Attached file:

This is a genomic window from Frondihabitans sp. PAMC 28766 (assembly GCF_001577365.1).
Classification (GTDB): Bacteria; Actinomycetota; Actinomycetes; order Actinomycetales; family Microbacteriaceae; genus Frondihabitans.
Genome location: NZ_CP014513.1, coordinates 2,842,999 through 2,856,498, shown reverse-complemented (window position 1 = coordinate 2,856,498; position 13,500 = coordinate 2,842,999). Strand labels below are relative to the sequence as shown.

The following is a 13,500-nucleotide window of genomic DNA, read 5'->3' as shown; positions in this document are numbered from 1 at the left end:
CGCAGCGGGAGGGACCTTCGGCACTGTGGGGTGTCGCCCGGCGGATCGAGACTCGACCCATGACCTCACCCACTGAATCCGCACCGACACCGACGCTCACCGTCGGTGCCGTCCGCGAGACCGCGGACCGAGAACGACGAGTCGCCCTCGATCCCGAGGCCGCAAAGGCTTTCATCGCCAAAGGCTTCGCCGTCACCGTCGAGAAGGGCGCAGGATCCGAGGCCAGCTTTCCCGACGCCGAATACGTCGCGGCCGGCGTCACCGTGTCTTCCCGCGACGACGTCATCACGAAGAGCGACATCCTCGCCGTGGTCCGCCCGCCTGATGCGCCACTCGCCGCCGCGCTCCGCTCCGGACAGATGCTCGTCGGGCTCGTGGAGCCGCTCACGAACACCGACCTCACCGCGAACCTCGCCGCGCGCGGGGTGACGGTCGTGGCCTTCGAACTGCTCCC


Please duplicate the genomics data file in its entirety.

This is a genomic window from Frondihabitans sp. PAMC 28766 (assembly GCF_001577365.1).
Classification (GTDB): Bacteria; Actinomycetota; Actinomycetes; order Actinomycetales; family Microbacteriaceae; genus Frondihabitans.
Genome location: NZ_CP014513.1, coordinates 2,842,999 through 2,856,498, shown reverse-complemented (window position 1 = coordinate 2,856,498; position 13,500 = coordinate 2,842,999). Strand labels below are relative to the sequence as shown.

The following is a 13,500-nucleotide window of genomic DNA, read 5'->3' as shown; positions in this document are numbered from 1 at the left end:
CGCAGCGGGAGGGACCTTCGGCACTGTGGGGTGTCGCCCGGCGGATCGAGACTCGACCCATGACCTCACCCACTGAATCCGCACCGACACCGACGCTCACCGTCGGTGCCGTCCGCGAGACCGCGGACCGAGAACGACGAGTCGCCCTCGATCCCGAGGCCGCAAAGGCTTTCATCGCCAAAGGCTTCGCCGTCACCGTCGAGAAGGGCGCAGGATCCGAGGCCAGCTTTCCCGACGCCGAATACGTCGCGGCCGGCGTCACCGTGTCTTCCCGCGACGACGTCATCACGAAGAGCGACATCCTCGCCGTGGTCCGCCCGCCTGATGCGCCACTCGCCGCCGCGCTCCGCTCCGGACAGATGCTCGTCGGGCTCGTGGAGCCGCTCACGAACACCGACCTCACCGCGAACCTCGCCGCGCGCGGGGTGACGGTCGTGGCCTTCGAACTGCTCCC